On a more international level, consider looking into ERASMUS and HORIZON 2020 schemes for postgraduate funding.( The Wellcome Trust are based in the UK but offer scholarships to Irish institutions, with a cap on EU fees. Investigate in your home country if there are similar philanthropic organisations or government schemes to facilitate study abroad.

Life as a post-graduate student

Post-graduate research can be a very exciting time.  Perhaps you are returning to education after an extended period, or you are continuing your student experience from undergraduate or Masters studies. You might be juggling studies with work or family (or both!) so everyone has a different experience. Particularly at PhD level, studying can be quite an isolating experience so if your schedule permits it, do take advantage of any networking and social events throughout your course to stay sane! 

Traditionally you will have a set number of credits to complete through taught modules or research related activities, alongside your thesis component. These credits are aimed at making you a 'well rounded' researcher. Credits are available for undertaking teaching activities, attending conferences, publishing papers, participating in book clubs, organising conferences or student activities, doing placement within industry. These are designed to equip you with skills which will complement your research skills and improve your confidence in communicating your findings and expanding your professional network. As you will be busy in your final year with writing up your thesis and potentially figuring out your next role it is best to complete your credit requirements as early in your course as possible. 

Find a workspace where you are comfortable - you will be allocated a desk in your institution but your own kitchen table or a local cafe might be nice changes of scenery. The joy of research is that it can be done anywhere once there is a good internet connection. If you are fortunate enough to be in receipt of funding, take advantage of the opportunity to travel to conferences or undertake fieldwork abroad.

If you are considering academia as a career path, now is a good opportunity to gain some teaching experience through teaching activities. Avail of any third level teaching training opportunities. Involvement in student societies can equip you with great soft skills as well as being great social outlets.There is usually free food of some sort available to entice membership! Use your time at Masters or PhD level to bolster your C.V.

Everyone's relationship with their supervisor, or co-supervisors, is unique and generally you will decide at the outset about regularity of meetings, strictness of deadlines and general expectations. For PhD students, as well as your supervisor, you will probably have a panel of academic staff with expertise related to your topic who you can also consult if you have a query, need to be pointed to particular material, that your supervisor is unfamiliar with. These might be referred to as a research or advisory committee.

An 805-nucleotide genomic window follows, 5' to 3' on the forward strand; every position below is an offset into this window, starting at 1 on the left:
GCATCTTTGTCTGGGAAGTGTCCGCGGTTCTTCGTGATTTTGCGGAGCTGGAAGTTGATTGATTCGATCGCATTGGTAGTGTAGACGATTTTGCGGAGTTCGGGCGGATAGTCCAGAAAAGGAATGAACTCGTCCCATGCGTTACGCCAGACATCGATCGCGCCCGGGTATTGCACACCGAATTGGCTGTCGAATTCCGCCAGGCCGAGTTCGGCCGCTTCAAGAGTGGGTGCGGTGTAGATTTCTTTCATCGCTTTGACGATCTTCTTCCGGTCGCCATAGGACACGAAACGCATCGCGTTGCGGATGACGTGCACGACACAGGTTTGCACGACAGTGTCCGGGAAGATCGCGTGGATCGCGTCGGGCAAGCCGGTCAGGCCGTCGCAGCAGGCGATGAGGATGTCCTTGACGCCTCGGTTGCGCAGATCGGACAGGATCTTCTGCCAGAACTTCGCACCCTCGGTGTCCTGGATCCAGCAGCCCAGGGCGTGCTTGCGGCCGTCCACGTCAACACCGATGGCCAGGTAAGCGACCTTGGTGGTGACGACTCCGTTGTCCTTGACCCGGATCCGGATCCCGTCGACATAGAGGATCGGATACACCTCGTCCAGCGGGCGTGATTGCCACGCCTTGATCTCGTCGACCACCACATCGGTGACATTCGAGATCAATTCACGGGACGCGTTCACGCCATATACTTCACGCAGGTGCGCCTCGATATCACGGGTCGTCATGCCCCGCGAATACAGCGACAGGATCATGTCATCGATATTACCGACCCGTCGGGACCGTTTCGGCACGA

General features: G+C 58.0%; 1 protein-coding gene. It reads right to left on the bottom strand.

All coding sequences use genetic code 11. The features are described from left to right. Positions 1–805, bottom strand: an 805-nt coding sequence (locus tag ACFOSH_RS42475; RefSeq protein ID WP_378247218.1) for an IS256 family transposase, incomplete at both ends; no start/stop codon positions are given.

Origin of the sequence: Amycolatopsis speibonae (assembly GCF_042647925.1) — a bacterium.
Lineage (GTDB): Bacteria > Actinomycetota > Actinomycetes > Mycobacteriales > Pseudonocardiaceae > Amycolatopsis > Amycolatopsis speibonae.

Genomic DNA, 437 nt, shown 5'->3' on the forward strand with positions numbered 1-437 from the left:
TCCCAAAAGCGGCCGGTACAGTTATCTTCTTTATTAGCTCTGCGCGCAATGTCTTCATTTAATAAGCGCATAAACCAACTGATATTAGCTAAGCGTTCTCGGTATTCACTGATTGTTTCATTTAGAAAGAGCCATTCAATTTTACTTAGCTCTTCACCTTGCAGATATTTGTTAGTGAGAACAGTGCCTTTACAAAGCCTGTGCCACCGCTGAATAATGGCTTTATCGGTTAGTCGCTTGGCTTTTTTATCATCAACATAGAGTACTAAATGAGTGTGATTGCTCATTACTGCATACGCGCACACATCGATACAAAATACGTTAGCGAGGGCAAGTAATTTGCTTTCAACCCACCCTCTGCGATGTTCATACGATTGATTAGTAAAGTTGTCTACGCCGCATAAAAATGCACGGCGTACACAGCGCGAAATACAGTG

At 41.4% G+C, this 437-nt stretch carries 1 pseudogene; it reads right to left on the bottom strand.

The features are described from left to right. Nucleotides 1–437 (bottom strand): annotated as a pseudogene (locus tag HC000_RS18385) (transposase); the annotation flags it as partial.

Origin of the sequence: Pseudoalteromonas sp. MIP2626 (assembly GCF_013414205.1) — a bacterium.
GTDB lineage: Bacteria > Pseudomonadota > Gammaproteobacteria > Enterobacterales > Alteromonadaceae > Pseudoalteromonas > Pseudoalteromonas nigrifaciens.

At the end of each academic year there is an assessment of your work to date to allow you to continue into your next year of study. These have different names in different institutions. You might be asked to prepare a presentation or provide a draft of a chapter in front of a panel such as your research committee or your peers and to explain your work to date. These are intended as supportive sessions to ensure students are on track to complete in a timely manner and that the work is an appropriate standard. Your supervisor will be able to advise you in advance of these sessions. 

Once all of your credits have been completed and your thesis is signed, sealed and delivered to your institution the most significant assessment of your work is the Viva Voce. You will defend your work in front of a panel comprised of experts in your field (usually from outside of your own institution). At this stage on your Phd path you are the most expert person on your particular topic, however it does require a lot of preparation. The viva can last between 1 and 3 hours and can cover all aspects of your thesis from the design of the research, the methodology, your findings, the applicability to 'real world' scenarios. Having a mock viva with your own supervisor and fellow students a few weeks before the real thing will be extremely helpful in your preparation. 

So that is it really. A research proposal, funding application, a handful of credits, extra curricular activities and 10,000 - 100,000 words is all that is standing between You and your post-graduate qualification.